Should pot possession be excluded as a probation, parole violation?
For the last few weeks, our blog has been closely following the actions of the General Assembly. In particular, we’ve been playing close attention to some of the measures that lawmakers have been taking in relation to marijuana.
For instance, we discussed a measure calling for marijuana smoking devices like pipes and bongs to be removed from the state’s criminal law relating to possession of drug paraphernalia in both chambers.
As it turns out, this wasn’t the only pot-related measure to be considered during an exceptionally busy legislative session.
What is this other pot-related measure?
In its original form, House Bill 615, sponsored by Del. David Moon (D-Montgomery), called for the use or possession of 10 grams or less of marijuana to longer be considered a probation or parole violation.
This language was later amended, however, striking references to drug possession and replacing them with more neutral language that essentially declares that no probation or parole violation can be found where a person commits a “nonjailable civil offense.”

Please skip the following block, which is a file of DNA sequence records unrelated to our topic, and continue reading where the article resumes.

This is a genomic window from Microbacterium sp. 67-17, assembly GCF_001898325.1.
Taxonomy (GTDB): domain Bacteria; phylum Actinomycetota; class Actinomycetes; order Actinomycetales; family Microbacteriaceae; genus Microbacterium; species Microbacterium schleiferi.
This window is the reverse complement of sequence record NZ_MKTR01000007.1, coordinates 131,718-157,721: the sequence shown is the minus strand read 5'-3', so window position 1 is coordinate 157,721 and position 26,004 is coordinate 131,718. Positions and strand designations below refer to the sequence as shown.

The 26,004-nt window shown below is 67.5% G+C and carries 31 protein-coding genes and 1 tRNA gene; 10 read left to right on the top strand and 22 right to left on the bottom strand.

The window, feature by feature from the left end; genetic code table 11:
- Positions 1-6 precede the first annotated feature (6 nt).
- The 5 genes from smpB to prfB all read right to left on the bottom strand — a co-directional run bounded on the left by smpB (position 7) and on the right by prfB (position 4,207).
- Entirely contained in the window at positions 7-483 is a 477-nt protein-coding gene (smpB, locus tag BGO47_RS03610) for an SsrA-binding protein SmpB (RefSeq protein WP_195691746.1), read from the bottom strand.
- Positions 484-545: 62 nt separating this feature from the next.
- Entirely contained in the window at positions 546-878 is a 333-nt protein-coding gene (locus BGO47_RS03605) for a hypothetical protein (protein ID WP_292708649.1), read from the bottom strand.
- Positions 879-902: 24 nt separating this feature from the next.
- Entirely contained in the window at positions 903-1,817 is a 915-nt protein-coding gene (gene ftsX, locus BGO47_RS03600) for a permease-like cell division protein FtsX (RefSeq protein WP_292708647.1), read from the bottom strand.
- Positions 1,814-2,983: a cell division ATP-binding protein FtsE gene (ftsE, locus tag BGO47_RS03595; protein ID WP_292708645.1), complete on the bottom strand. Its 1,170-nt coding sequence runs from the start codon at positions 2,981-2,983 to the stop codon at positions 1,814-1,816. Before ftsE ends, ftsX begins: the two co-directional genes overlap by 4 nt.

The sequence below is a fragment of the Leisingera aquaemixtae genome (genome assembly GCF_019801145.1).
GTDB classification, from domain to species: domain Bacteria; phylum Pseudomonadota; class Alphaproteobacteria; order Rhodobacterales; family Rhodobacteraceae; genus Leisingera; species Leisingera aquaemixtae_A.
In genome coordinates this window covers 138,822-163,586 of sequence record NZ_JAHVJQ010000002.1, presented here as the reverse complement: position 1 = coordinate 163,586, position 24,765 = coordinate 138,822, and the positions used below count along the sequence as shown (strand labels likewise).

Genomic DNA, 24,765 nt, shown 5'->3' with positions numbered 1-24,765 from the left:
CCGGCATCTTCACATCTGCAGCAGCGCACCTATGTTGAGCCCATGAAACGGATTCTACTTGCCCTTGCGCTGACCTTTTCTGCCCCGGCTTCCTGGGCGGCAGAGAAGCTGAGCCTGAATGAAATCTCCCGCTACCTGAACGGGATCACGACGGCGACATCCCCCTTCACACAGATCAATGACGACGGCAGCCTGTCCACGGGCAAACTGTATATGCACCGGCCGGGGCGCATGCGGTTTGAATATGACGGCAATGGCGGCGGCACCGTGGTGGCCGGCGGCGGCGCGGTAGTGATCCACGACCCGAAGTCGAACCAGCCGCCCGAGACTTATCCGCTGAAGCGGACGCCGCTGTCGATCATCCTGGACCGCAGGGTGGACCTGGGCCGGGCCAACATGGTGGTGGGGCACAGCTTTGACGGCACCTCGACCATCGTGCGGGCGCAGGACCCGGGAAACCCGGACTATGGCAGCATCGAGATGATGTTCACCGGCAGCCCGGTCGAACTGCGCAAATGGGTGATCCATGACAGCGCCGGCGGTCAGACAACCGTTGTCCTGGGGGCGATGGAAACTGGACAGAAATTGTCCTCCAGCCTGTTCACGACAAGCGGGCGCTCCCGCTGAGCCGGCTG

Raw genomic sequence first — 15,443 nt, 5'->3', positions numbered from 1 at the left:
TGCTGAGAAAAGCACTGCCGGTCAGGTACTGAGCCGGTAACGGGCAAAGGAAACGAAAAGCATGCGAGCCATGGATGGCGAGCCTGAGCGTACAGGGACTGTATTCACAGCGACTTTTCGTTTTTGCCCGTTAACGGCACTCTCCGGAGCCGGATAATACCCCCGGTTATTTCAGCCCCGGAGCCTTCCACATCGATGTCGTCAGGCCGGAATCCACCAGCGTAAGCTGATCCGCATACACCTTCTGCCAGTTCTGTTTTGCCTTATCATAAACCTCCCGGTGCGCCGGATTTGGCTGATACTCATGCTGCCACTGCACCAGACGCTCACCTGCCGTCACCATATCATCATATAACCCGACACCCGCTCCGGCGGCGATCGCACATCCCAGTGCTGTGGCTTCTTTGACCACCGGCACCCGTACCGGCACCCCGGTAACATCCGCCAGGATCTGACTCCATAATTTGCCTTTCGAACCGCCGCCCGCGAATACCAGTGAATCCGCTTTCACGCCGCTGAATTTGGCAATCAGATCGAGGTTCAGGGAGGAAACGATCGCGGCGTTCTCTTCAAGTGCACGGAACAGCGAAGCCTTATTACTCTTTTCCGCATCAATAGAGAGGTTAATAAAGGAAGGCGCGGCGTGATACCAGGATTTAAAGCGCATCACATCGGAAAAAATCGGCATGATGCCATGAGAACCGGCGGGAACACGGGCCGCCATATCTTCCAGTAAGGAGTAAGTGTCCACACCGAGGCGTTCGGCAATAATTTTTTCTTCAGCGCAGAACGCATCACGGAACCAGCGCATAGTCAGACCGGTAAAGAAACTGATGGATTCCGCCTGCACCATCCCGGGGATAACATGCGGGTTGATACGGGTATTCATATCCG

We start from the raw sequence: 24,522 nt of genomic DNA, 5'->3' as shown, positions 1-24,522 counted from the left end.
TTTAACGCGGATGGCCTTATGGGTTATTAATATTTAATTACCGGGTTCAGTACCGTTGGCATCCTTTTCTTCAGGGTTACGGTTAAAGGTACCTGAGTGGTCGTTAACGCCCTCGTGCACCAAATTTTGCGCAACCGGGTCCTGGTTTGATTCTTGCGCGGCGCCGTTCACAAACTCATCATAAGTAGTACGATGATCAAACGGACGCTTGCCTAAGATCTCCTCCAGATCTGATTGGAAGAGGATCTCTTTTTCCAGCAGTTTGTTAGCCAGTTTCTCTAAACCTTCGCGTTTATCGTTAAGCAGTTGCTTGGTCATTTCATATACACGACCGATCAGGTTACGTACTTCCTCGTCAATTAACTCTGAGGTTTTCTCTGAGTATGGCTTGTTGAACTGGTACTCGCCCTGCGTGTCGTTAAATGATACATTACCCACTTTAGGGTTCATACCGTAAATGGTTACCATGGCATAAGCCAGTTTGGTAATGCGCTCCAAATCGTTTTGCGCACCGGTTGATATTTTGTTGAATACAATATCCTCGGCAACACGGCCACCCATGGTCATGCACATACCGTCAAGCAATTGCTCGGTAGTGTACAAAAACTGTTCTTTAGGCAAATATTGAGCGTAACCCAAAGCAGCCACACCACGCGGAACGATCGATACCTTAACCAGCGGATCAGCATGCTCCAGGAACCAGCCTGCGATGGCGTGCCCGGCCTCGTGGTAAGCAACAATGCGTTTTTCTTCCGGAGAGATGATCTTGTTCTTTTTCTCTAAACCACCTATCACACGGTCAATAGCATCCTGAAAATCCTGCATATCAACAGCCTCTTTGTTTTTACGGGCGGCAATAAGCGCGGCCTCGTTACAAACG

What was the justification for this bill?
According to Moon and other proponents of the bill, it will serve to not only cut costs as nonviolent offenders would not need be reintroduced to the prison system but, more significantly, ensure uniformity in the state’s pot laws.
Were lawmakers receptive to the measure?
Not especially, as it passed the House by a margin of only ten votes. Indeed, many of Moon’s fellow Democrats voted against the measure, arguing, among other things, that it was inconsistent with the aim of probation.
Does HB 615 have a chance of passing?
HB 615 is currently before the Senate, but was also deemed unfavorable in a report by judicial proceedings. As such, its fate remains uncertain.
What do you think about this measure? Does it make sense in light of previous legislative action, or does it send the wrong message about probation and parole?
Stay tuned for updates …